Back to the Burning Bush. (Leadership 101)

Article excerpt

LEADERSHIP IS all the rage at universities these days. There are courses in microleadership and macroleadership, leadership skills and leadership techniques. There are professors of leadership (some of them calling to mind the old adage "Those who can, do, those who can't teach") and institutes of leadership.

Students generally flock to these courses. After all, who among us doesn't like to think of himself or herself as a potential leader? Most people hope that going to college will help them to be in charge of something some day. I know enough of "leadership studies" to realize that leaders are not necessarily born, but can be made. I know that there are such things as leadership skills, strategies and traits. Still, something in me resists "the science of leadership," and that something may have to do with my faith.

Some time ago I was asked to speak on the "Principles of Christian Leadership" at a pastors' school. I was flattered by the invitation, since it suggested that someone considered me a leaden I had to admit that I didn't know much about the subject, but when has that kept me from accepting a gig?

So I read up on the new literature on leadership. Some of the books present leadership as a science, some of them characterize leadership as an art or a craft, but all of them claim to present the keys to effective leadership. I particularly liked the nuanced, historically informed book by Ron Heifetz, Leadership Without Easy Answers. That's certainly how I've experienced it--without easy answers.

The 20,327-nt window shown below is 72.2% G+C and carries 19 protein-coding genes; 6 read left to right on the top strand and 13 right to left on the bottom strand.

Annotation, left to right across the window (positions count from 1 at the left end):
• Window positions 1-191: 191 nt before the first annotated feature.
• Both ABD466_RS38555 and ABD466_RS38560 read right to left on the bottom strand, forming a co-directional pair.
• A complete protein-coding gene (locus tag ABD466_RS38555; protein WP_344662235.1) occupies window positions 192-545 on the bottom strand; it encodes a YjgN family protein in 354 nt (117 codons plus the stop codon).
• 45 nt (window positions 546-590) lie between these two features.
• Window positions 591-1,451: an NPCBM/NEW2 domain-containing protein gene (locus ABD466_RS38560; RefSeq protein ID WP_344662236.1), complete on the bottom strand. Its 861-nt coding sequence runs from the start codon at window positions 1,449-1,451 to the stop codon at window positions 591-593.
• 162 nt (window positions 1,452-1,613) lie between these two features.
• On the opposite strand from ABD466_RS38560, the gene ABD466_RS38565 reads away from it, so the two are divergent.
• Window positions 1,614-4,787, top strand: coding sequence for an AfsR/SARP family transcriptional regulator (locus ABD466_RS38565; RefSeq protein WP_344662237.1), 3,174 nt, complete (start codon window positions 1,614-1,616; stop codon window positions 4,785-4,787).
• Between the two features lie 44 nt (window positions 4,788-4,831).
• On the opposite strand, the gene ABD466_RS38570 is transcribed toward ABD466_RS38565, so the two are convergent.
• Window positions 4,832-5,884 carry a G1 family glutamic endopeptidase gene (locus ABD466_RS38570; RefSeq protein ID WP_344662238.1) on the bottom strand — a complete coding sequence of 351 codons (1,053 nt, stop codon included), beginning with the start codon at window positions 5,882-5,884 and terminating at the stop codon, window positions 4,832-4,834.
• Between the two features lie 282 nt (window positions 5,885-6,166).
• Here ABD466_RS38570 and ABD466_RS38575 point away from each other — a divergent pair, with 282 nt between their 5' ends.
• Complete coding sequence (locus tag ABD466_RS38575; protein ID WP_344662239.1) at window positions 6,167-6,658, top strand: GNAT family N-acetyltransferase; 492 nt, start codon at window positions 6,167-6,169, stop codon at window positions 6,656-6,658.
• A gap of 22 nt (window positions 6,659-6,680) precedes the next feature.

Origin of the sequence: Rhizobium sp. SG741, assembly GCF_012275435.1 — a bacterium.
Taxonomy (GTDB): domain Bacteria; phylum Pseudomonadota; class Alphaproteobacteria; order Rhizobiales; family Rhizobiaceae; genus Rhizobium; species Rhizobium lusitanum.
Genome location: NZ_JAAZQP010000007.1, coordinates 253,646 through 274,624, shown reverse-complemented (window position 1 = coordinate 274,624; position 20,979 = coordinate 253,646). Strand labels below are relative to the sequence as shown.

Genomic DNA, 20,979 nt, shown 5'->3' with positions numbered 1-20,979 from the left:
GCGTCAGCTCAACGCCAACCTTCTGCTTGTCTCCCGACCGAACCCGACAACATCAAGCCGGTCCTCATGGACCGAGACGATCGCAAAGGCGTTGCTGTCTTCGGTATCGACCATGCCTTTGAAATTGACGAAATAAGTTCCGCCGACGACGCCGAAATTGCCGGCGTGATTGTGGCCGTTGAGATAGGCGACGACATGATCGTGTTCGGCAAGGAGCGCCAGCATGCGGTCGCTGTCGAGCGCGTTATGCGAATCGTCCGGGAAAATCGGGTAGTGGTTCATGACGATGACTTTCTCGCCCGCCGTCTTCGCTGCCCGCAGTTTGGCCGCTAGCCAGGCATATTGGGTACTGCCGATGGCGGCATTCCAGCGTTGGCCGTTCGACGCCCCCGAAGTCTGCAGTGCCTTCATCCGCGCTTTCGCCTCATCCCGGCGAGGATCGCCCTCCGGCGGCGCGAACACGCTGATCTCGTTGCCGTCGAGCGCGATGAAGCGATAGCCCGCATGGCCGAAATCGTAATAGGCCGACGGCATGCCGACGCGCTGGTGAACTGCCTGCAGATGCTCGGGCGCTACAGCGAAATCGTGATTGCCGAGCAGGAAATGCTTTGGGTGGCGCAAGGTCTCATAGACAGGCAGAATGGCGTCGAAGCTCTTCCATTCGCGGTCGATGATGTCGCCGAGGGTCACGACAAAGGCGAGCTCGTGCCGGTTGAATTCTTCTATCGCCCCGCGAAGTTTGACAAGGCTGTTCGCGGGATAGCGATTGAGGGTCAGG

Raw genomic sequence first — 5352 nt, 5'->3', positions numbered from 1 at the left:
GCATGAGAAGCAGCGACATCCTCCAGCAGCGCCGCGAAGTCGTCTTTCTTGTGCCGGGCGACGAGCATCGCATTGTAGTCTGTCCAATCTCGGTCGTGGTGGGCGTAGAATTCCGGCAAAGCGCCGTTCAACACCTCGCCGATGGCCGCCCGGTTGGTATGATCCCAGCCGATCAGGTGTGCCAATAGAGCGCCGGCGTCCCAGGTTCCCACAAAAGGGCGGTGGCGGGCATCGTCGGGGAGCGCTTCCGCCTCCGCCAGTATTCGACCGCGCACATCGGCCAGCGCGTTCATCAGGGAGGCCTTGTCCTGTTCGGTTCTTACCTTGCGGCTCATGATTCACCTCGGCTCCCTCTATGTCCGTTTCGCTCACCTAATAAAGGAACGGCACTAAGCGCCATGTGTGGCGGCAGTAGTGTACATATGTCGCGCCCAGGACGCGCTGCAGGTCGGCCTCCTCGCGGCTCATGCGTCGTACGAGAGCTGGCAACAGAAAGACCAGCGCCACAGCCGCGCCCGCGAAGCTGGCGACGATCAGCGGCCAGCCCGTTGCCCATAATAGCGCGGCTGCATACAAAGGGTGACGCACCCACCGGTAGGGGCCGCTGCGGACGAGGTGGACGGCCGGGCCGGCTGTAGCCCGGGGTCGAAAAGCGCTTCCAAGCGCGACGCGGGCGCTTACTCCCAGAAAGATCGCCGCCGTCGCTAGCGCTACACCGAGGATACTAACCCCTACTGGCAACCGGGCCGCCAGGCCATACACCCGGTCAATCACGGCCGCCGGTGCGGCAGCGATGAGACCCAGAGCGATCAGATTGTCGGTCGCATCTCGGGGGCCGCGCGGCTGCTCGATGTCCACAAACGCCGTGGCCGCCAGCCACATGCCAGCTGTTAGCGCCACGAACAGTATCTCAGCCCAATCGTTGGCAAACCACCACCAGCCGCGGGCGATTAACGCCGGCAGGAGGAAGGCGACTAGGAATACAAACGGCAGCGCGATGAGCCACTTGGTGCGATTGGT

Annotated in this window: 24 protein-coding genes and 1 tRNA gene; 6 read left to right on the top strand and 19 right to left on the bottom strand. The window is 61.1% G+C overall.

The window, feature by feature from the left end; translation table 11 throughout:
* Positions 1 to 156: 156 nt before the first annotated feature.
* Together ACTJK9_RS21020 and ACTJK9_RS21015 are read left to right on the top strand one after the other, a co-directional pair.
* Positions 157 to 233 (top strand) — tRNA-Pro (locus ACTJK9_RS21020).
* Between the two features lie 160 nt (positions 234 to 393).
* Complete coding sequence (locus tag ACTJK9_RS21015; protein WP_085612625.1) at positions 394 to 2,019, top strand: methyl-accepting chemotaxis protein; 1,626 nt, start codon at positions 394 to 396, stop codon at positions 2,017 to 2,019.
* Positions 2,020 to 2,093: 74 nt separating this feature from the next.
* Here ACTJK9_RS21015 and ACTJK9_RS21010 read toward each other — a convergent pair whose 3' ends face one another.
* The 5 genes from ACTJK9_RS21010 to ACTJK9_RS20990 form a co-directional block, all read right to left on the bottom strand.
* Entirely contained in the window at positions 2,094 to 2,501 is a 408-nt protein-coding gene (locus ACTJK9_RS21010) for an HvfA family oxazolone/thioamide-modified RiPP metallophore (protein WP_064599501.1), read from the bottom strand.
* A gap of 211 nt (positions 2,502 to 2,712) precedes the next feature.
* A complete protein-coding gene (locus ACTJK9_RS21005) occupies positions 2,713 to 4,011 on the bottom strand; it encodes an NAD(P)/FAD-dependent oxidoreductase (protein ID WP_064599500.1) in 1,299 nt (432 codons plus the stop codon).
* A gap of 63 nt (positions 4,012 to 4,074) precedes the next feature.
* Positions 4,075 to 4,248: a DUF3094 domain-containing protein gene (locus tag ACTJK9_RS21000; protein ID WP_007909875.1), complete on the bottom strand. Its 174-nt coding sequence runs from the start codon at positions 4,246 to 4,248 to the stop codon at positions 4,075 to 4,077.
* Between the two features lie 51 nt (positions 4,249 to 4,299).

Then, since I would be speaking to a group of pastors, I decided to check out the Bible. The first leader who came to mind was, of course, Moses. So I searched Exodus 3 for principles of biblical leadership. I came away from my reading with the conclusion that there's no such thing as the science or art of leadership in the Bible, at least not in Exodus. Nothing there resembles what people learn in "leadership studies."

Exodus 3 tells the story of Moses the murderer, minding his own business, or at least his father-in-law's sheep, in Midian. A bush bursts into flame, and a voice issues from it. Despite Moses' innate lack of curiosity, he condescends to take a look. The voice says "Moses, Moses," thus tipping us off that this is going to be a story of call, for in the Bible, nobody seems to get called just once. To get someone's attention, God always says his name at least twice: "Samuel, Samuel," or "Saul, Saul." The call is not self-evident.

YHWH does all the talking: "I have observed the misery of my people, I have heard their cry, I know their sufferings, I have come down to deliver...." The idea of deliverance is God's before it is anyone else's. All the initiative is with YHWH. But then comes a surprising turn: YHWH says, "I will send you."

It is odd that God needs someone, particularly someone as inept as Moses, to do the work. One might think that being God means having the ability to work solo. It is odd of God to pick Moses--something Moses realizes. In quick succession he lodges five objections. Moses isn't just being humble when he says that he isn't good at public speaking, theology or politics. He really doesn't have any of the skills required for liberating leadership. YHWH answers Moses' objections by promising to give him what he needs: "You shall not go empty-handed." YHWH will give Moses the words and deeds he needs to get Pharoah's attention. …